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Friday, 17 July 2020 13:32

Tally of Nearly 1,000 Bass At Hobie B.O.S Event in La Crosse, Wisconsin

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An elite field of 84 kayak anglers participated in the Hobie Bass Open Series event in La Crosse, Wisconsin. 
It was the first time that Hobie brought their tournament series to this epic bass fishing location and it certainly did not disappoint. The area has a reputation for producing solid catches, so a tight finish was very much anticipated, but even so, the expectations of everyone involved was exceeded.
 
According to A.J. McWhorter, the tournament director, there were a ton of bass caught and released at the event, with nearly 1,000 submitted by competitors. To make things even more exciting, a lot of the fish were in the same size class. He further stated that with only an hour left to go there were still plenty of opportunities for anglers to climb up the leader board.
 
At the end of the day, it was Rus Snyders, a 38-year-old from Nashville, Tennesee, who did the best thanks to a two-day total of largemouths that tallied 174.50 inches. Second place went to the 28-year-old Alex Steffen, from Monticello, Iowa with 171.25 inches. 168.25 inches of bass was enough to secure the third spot for Zach Humphries, of Rothschild, Wisconsin. Both Steffen and Humphries, along with Nich Matthews who finished in fourth place, qualified for the Hobie Tournament of Champions, which will be held in Knoxville, Tennessee on the 14th and 15th of November. Snyders had already qualified previously for the tournament thanks to his win at Lake Fork, Tennessee back in February.
 
Snyders is no stranger to this particular stretch of the Mississippi as he finished first out of 73 anglers in the KBF Trail Championship at La Crosse back in October of 2019. However, he stated that this event was the exact opposite of his previous experience as it had low, hot water and plenty of summertime heat while the last time he had to contend with a fall cold front and water that was both high and chilly. However, he chose to work the same stretch of the river using the same basic technique that got him the win the last time and it paid off, despite the contrast in conditions.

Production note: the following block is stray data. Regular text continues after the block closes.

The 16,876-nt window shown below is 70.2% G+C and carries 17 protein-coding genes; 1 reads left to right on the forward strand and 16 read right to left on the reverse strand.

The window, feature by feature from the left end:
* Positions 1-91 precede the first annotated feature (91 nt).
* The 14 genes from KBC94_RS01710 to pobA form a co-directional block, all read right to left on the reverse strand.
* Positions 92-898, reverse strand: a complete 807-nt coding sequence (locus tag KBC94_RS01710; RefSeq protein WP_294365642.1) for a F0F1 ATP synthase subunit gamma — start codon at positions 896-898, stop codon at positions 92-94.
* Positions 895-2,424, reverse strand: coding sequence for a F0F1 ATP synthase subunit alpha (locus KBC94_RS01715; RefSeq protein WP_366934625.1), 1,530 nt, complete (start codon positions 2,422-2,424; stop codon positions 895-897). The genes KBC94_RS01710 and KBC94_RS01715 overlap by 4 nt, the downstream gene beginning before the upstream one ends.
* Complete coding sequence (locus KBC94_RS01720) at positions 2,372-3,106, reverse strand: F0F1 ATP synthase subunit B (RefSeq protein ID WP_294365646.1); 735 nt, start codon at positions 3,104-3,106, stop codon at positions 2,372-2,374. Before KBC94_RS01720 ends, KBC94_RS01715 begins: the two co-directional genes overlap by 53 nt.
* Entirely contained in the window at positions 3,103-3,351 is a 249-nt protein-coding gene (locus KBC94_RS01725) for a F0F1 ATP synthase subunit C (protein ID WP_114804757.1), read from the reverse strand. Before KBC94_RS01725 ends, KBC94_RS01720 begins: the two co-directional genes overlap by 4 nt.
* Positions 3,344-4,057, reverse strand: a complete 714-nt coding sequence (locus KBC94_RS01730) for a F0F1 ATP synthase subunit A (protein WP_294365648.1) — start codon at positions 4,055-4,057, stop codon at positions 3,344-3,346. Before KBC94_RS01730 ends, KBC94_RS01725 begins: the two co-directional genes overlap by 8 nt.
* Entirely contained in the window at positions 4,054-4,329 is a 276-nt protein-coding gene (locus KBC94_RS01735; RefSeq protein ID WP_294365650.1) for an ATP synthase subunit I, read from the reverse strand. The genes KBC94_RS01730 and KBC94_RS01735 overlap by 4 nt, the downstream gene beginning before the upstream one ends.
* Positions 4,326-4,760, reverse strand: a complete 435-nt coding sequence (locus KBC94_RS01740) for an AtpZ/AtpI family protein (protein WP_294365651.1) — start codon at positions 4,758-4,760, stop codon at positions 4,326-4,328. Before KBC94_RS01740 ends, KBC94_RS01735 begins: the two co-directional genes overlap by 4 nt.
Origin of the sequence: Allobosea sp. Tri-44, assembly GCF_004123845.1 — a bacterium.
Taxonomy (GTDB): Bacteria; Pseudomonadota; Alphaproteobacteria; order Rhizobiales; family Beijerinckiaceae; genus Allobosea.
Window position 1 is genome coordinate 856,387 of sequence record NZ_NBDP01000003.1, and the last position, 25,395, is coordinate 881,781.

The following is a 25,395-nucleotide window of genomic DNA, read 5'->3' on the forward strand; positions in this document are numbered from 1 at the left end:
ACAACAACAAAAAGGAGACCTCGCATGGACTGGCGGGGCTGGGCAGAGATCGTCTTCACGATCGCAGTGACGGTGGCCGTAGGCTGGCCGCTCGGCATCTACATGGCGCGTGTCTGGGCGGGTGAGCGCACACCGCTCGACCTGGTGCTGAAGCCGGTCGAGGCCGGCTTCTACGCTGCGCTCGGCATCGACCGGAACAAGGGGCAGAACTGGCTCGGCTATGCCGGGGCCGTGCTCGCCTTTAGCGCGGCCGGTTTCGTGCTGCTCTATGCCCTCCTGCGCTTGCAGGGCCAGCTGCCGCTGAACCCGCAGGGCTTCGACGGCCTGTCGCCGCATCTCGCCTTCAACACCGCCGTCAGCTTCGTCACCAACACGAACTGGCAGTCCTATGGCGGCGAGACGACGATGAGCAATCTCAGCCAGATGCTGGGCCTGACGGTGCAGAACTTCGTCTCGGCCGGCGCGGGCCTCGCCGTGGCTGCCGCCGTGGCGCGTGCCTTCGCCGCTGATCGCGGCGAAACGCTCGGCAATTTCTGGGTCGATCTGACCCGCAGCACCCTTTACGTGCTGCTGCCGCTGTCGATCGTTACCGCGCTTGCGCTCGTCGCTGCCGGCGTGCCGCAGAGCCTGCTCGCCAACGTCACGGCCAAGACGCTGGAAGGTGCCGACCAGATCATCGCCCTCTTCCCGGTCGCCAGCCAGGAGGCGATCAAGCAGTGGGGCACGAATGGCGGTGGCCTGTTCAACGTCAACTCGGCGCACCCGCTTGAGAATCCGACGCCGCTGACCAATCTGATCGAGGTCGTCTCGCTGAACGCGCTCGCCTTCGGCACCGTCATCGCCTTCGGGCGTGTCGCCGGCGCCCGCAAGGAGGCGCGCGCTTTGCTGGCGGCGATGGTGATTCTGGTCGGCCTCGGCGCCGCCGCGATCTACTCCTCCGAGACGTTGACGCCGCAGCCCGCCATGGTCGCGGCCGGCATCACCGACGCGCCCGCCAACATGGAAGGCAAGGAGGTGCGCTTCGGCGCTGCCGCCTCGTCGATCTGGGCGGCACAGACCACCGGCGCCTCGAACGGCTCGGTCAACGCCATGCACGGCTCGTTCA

For his plan of attack, Steffen focused on finding cold springs under hydrilla mats but quickly discovered that the fish had moved since his practice sessions. This meant that he had to go searching on both mornings, which resulted in a slow start. However, once he found them things began looking up. Finishing in the 20th spot on Saturday motivated him to search for more productive waters on Sunday, which paid off.
 
For Zach Humphries, it was his first time fishing the Mississippi River, despite being a native of Wisconsin. To pull his limit of bigmouths he worked wacky worms and Texas rigs over sand and around tree stumps.
 
For their efforts, Snyders took home $5,00, while Steffen bagged $3,036 and Humphries collected $1,500. In total, more than $15,000 was paid out to the top nine competitors.
 
Naomi Bolton

Yakangler's Community Manager and Editor - in charge of sourcing news and articles for the website.  If you have any ideas for new content, please do get in touch with me at: [email protected]

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